Let \(x_{0}=0\), \(L=0\) and \(g=I_{X} \) (an identity mapping on X). Simple circulations show that all conditions of Theorem 2.7 are satisfied for any \(\psi\in\Psi\) and hence T and g have a coincidence point in X. However, \(1<\varepsilon<3\) never includes \(\varepsilon=3\). That is to say, this example is not applicable for Theorem 1.5. Consequently, our theorem is more convenient in applications.
References
 1.
Banach, S: Sur les opérations dans les ensembles abstraits et leur application aux équations intégrales. Fundam. Math. 3, 133181 (1922)
 2.
Hussain, N, Khan, AR, Agarwal, RP: Krasnoselśkii and Ky Fan type fixed point theorems in ordered Banach spaces. J. Nonlinear Convex Anal. 11(3), 475489 (2010)
 3.
Agarwal, RP, ElGebeily, MA, ÓRegan, D: Generalized contractions in partially ordered metric spaces. Appl. Anal. 87, 109116 (2008)
 4.
Aliouche, A, Simpson, C: Fixed points and lines in 2metric spaces. Adv. Math. 229, 668690 (2012)
 5.
Imdad, M, Ali, J: A general fixed point theorem in fuzzy metric spaces via an implicit function. J. Appl. Math. Inform. 26(3), 591603 (2008)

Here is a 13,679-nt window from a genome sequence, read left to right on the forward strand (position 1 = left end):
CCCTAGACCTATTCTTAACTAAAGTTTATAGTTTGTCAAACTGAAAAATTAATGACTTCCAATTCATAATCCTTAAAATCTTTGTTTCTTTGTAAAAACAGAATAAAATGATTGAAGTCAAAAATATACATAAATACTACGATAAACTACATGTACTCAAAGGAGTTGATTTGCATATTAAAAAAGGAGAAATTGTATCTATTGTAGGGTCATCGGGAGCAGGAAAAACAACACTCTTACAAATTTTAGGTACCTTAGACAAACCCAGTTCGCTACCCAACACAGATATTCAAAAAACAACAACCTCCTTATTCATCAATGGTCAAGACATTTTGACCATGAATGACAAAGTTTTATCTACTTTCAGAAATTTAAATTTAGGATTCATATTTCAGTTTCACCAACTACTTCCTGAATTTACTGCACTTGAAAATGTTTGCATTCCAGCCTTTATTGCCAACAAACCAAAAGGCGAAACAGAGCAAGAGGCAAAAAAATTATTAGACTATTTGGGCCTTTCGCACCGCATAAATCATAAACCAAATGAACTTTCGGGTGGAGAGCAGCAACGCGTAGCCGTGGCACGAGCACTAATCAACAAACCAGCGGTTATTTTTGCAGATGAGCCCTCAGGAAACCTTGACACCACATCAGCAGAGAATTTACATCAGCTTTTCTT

6.
Hadžić, O, Pap, E: Fixed Point Theory in Probabilistic Metric Spaces. Kluwer Academic, London (2001)
 7.
Kadelburg, Z, Radenović, S, Rakočević, V: A note on the equivalence of some metric and cone metric fixed point results. Appl. Math. Lett. 24(3), 370374 (2011)
 8.
Khan, MS, Swaleh, M, Sessa, S: Fixed point theorems by altering distances between the points. Bull. Aust. Math. Soc. 30, 19 (1984)
 9.
Popescu, O: Fixed points for \((\psi,\varphi)\)weak contractions. Appl. Math. Lett. 24, 14 (2011)
 10.
Radenović, S, Kadelburg, Z: Quasicontractions on symmetric and cone symmetric spaces. Banach J. Math. Anal. 5(1), 3850 (2011)
 11.
Ðorić, D: Common fixed point for generalized \(( \psi,\phi ) \)weak contractions. Appl. Math. Lett. 22, 18961900 (2009)
 12.
Kadelburg, Z, Radenović, S: On generalized metric space: a survey. TWMS J. Pure Appl. Math. 5(1), 313 (2014)
 13.
Radenović, S, Simić, S, Cakić, N, Golubović, Z: A note on tvscone metric fixed point theory. Math. Comput. Model. 54, 24182422 (2011)
 14.
Kirk, WA, Shahzad, N: Fixed Point Theory in Distance Spaces. Springer, Berlin (2014)
 15.
Li, J, Li, C, Wong, N, Yao, J: Recent development in fixedpoint theory, optimization, and their applications. Abstr. Appl. Anal. 2014, Article ID 293463 (2014)
 16.
Bakhtin, IA: The contraction principle in quasimetric spaces. In: Functional Analysis, vol. 30, pp. 2637 (1989)